Malaysian Grand Prix organizers are poised to sign a new three-year contract to host Formula One at the Sepang International Circuit, with a final agreement expected next month.
SIC chairman Mokhzani Tun Mahathir told The Associated Press on Saturday that the final details of the contract were being formalized with Formula One's commercial chief Bernie Ecclestone but there was will on both sides to extend its place on the calendar through 2018.
''Between Bernie and us we have an understanding of what the contract entails, but when it turns into legal language, there's a couple of things we want to make sure the understanding is correct,'' Mokhzani said.
''We have made an understanding to our stakeholders that we extend by three years and that doesn't seem to be an issue. It's just to make sure the legal language on those documents is correct - that's where we're at.''
He said making the Malaysian Grand Prix into a night race, through the installation of expensive lighting, was still being discussed, though he said a three-year deal may not be long enough to warrant the expense.
''We've been looking at lights for quite a number of years now,'' Mokhzani said. ''The associated costs would be quite considerable, so if we're going to extend for just three years, it may or may not pay for itself. A Formula One lighting system is not going to be cheap. Standards and requirements are very high. It's still something we are debating.''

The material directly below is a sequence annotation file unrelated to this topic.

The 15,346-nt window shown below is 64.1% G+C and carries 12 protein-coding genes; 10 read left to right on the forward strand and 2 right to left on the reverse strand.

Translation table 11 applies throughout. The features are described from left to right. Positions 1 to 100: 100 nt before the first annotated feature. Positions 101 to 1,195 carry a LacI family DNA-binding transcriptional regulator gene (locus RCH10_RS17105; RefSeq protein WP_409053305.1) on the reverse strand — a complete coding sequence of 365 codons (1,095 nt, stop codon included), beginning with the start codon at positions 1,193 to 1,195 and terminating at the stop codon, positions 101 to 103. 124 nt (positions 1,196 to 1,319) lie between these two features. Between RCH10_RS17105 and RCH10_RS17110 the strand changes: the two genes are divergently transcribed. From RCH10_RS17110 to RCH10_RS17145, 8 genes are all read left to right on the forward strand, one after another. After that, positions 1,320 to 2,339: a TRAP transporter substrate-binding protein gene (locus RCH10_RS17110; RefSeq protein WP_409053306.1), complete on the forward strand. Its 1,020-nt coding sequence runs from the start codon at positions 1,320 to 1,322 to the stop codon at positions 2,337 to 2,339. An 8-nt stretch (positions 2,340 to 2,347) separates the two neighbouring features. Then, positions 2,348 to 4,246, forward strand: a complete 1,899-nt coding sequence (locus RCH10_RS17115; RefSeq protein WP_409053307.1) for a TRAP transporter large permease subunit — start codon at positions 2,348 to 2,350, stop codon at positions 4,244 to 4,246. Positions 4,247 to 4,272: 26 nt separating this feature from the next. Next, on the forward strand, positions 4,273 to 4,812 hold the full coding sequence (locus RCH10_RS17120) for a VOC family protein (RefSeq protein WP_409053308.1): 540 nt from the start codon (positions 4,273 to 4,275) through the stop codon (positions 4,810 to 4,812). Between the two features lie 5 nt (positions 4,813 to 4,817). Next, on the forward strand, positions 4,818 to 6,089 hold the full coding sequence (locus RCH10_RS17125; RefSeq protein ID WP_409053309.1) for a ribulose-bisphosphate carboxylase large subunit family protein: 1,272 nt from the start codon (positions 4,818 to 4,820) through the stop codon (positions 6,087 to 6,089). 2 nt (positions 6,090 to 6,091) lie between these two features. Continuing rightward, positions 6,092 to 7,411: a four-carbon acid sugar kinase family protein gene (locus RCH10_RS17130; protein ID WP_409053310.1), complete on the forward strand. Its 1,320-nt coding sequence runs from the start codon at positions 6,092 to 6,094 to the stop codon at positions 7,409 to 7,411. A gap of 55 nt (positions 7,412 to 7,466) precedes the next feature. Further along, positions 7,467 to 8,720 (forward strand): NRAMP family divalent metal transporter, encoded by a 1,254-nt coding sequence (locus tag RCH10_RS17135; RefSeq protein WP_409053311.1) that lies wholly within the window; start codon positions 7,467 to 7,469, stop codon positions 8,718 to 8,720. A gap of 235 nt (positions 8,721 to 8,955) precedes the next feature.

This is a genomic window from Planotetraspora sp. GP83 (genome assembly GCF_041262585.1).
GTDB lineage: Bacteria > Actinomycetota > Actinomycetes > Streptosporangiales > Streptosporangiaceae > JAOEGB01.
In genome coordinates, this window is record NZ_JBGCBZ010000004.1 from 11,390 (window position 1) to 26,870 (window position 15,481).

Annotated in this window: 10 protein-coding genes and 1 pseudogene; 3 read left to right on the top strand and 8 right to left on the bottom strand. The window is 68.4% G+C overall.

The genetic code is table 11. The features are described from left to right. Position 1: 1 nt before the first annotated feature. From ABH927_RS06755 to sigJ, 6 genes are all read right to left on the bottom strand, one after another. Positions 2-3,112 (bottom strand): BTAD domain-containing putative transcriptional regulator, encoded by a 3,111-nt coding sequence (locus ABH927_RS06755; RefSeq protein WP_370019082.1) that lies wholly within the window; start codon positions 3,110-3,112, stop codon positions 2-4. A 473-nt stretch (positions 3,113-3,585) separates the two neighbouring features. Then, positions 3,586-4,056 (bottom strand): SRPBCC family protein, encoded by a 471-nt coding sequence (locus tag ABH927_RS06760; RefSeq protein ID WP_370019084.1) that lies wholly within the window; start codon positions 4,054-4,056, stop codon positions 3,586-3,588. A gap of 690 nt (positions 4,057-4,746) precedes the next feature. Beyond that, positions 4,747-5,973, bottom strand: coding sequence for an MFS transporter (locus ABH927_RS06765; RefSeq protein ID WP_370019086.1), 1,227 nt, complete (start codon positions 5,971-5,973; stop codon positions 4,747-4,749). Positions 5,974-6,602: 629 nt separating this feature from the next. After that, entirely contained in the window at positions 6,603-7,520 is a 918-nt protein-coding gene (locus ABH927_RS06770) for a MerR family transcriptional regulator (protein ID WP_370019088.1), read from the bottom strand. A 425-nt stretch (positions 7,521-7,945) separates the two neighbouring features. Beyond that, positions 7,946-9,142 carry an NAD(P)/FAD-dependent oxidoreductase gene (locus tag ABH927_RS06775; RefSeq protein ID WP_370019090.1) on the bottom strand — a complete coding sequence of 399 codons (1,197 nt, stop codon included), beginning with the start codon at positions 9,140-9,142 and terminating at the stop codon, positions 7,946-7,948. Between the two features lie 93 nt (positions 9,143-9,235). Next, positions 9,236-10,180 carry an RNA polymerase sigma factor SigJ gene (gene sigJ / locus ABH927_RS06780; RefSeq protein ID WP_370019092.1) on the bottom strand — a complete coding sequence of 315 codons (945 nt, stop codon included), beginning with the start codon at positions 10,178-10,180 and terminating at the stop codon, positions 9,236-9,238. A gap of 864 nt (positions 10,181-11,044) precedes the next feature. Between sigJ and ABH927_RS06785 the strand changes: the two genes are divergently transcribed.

Malaysia's place in the calendar was also under discussion. Originally a late-season event when it first hosted F1 in 1999, the event is now an early-season race. A switch back to later in the year could open the possibility of Malaysia coming a week before or after the race in neighboring Singapore, which would boost attendances and tourist numbers.
''The racing calendar is decided sometime in September, when the World Motorsports Council sits, and that sometimes gives us a problem with lead time to promote the event,'' Mokhzani said.'' Twinning with Singapore is not a bad idea, it's just a matter of how Bernie wants to move the F1 show around the world, logistically.''
The proposed new Malaysia deal comes at a time when Germany has lost its race and other traditional races are at threat. The European events do not receive as much government backing as those in Asia and the Middle East.
''Malaysia, and some of the other newer F1 hosts, look at it from a lot more angles compared to where the traditional races had been,'' Mokhzani said. ''We have always looked at it as a platform to promote Malaysia, and attract foreign tourists into Malaysia. So there's still a reason for the government to say yes to hosting Formula One, as long as all the prerequisites are there and the internal investment is still justifiable.''
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